The football players came to beat my brother up.
They came out of the beginning of time
conspiring genetically, cell by cell,
on a bone in the dust of Central Africa.
They rose on stone thighs, their joints cracking
insignificant as thunder to pin his head against
the sidewalk and crush his cheeks.
Paved with every road that brought them there,
the eyes of the football players hauled
their square knuckles to the impact moment.
To my brother pulling the shades on the sight.
On their faces close to his, their toothy mouths
birthing a sound of meat slabs, hacking their cries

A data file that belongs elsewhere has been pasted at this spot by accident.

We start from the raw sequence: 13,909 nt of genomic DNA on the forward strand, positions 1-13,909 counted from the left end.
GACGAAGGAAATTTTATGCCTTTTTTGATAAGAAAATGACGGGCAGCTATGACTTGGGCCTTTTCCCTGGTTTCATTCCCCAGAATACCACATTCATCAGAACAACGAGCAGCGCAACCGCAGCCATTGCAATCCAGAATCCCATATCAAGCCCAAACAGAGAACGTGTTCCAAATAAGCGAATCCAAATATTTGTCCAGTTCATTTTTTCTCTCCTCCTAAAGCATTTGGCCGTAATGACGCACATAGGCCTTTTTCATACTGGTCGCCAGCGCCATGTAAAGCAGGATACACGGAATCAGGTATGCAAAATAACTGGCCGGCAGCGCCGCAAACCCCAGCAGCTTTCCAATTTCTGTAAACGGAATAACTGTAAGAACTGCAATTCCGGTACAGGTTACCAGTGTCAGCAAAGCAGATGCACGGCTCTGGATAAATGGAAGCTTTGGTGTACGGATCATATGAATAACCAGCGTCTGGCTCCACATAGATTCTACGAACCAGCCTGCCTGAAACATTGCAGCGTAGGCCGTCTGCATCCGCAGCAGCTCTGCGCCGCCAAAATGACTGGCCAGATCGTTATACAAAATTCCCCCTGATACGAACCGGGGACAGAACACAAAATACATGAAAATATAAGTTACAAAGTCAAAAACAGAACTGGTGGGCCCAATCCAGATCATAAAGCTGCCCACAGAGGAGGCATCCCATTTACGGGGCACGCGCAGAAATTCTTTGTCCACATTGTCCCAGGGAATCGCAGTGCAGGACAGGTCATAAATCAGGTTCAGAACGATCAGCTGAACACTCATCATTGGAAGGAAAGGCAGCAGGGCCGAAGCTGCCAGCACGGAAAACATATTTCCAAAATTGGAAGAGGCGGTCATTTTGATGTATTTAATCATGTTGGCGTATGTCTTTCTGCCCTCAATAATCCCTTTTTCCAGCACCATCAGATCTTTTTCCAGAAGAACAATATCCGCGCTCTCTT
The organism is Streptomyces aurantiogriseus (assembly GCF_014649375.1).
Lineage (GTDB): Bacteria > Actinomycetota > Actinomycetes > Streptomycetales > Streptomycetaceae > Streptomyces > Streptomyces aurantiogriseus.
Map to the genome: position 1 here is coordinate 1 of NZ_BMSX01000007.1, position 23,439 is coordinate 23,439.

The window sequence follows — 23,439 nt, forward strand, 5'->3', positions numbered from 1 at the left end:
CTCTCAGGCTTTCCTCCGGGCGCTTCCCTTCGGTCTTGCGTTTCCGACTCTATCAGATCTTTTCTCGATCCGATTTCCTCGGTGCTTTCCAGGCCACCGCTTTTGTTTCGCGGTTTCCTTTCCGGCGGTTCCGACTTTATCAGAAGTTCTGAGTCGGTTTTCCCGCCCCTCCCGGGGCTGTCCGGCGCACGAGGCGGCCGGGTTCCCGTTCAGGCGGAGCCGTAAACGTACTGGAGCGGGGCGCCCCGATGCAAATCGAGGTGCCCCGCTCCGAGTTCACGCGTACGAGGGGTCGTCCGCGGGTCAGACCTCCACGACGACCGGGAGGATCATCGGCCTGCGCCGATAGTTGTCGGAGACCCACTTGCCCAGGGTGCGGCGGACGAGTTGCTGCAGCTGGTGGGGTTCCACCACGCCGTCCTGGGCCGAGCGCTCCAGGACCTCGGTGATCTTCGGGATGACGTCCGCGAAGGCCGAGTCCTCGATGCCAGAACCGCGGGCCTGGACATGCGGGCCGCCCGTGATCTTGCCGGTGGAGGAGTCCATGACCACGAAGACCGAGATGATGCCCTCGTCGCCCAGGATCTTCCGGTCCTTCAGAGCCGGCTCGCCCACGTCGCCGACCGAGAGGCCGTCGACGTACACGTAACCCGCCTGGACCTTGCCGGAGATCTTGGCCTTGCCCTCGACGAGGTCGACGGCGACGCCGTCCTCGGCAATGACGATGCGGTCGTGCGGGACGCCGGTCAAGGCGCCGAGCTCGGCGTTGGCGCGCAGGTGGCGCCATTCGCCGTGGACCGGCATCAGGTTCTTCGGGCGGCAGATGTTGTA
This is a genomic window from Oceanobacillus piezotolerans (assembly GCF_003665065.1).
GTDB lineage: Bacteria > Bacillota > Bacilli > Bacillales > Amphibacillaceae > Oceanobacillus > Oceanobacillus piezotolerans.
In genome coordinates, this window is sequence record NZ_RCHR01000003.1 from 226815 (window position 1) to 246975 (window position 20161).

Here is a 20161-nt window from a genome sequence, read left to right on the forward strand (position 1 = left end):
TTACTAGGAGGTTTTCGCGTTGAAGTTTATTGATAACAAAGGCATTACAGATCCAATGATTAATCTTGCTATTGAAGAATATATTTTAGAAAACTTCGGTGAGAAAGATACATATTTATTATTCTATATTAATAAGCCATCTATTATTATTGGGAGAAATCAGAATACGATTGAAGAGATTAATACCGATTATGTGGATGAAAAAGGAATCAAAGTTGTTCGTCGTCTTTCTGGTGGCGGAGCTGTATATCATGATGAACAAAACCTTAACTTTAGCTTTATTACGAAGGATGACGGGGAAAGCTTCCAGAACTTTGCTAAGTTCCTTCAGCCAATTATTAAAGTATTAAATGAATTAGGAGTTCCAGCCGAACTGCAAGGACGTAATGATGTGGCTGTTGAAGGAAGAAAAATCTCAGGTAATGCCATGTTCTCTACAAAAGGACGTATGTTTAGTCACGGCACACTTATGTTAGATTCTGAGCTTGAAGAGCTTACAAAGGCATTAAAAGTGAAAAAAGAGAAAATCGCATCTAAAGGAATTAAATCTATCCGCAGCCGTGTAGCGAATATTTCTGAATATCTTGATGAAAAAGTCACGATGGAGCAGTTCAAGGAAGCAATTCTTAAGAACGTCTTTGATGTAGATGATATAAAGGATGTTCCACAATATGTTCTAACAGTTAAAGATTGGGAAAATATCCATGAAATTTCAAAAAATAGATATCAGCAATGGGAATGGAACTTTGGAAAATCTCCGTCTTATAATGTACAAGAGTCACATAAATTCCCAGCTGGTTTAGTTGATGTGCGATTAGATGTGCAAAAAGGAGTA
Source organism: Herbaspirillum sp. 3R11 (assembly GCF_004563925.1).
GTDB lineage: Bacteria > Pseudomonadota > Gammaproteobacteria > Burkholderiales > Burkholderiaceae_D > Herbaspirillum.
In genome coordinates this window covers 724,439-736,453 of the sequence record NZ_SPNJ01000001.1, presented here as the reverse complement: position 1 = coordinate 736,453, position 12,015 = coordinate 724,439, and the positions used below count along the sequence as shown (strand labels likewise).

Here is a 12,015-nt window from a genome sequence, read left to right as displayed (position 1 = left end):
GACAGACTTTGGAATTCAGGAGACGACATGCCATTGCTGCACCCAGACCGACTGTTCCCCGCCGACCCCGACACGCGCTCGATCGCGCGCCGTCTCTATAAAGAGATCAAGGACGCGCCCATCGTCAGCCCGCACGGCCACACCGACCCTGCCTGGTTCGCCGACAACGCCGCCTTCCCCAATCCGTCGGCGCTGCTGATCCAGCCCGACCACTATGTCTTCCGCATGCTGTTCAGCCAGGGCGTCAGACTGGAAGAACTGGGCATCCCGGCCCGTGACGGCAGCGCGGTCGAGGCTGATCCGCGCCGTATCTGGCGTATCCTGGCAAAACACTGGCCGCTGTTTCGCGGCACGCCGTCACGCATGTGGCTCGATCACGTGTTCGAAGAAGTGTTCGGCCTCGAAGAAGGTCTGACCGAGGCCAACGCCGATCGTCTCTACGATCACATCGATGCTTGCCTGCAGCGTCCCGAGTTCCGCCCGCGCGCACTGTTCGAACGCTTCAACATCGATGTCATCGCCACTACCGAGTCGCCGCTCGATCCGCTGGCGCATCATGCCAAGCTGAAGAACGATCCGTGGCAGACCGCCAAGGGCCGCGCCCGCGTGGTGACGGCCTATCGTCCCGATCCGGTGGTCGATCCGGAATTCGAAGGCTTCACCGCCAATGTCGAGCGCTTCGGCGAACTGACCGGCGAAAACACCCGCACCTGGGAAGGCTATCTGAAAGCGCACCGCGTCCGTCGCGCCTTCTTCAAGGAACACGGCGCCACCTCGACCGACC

out of the leg of an ox and casting the bloody hunk
against a Friday night in 1967.
The football players have gone their ways, each pursuing
the points on a compass. Their heads low
on their shoulders.
Their jaws heavy as rifle stocks.
They came to me out of the doorways almost 25 years ago
to tell me that's your blood on the sidewalk,
dry and brown in the light of a pool hall.
They spoke clearly, matter-of-factly.